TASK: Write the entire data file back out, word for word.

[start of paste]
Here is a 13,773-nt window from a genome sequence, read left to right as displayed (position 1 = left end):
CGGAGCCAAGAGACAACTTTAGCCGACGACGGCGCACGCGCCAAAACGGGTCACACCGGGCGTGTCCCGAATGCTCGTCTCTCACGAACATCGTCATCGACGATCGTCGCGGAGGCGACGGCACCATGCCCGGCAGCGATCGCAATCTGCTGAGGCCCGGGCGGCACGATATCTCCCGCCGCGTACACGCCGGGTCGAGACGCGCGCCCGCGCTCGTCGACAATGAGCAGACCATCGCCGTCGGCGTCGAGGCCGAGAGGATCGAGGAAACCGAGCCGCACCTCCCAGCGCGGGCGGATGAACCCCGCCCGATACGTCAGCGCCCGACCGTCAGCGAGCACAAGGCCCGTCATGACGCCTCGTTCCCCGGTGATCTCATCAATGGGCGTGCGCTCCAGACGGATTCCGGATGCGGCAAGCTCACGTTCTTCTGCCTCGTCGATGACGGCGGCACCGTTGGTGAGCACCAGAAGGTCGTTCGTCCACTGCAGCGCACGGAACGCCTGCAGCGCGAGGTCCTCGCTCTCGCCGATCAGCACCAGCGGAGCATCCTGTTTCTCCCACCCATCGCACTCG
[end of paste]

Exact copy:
Here is a 13,773-nt window from a genome sequence, read left to right as displayed (position 1 = left end):
CGGAGCCAAGAGACAACTTTAGCCGACGACGGCGCACGCGCCAAAACGGGTCACACCGGGCGTGTCCCGAATGCTCGTCTCTCACGAACATCGTCATCGACGATCGTCGCGGAGGCGACGGCACCATGCCCGGCAGCGATCGCAATCTGCTGAGGCCCGGGCGGCACGATATCTCCCGCCGCGTACACGCCGGGTCGAGACGCGCGCCCGCGCTCGTCGACAATGAGCAGACCATCGCCGTCGGCGTCGAGGCCGAGAGGATCGAGGAAACCGAGCCGCACCTCCCAGCGCGGGCGGATGAACCCCGCCCGATACGTCAGCGCCCGACCGTCAGCGAGCACAAGGCCCGTCATGACGCCTCGTTCCCCGGTGATCTCATCAATGGGCGTGCGCTCCAGACGGATTCCGGATGCGGCAAGCTCACGTTCTTCTGCCTCGTCGATGACGGCGGCACCGTTGGTGAGCACCAGAAGGTCGTTCGTCCACTGCAGCGCACGGAACGCCTGCAGCGCGAGGTCCTCGCTCTCGCCGATCAGCACCAGCGGAGCATCCTGTTTCTCCCACCCATCGCACTCG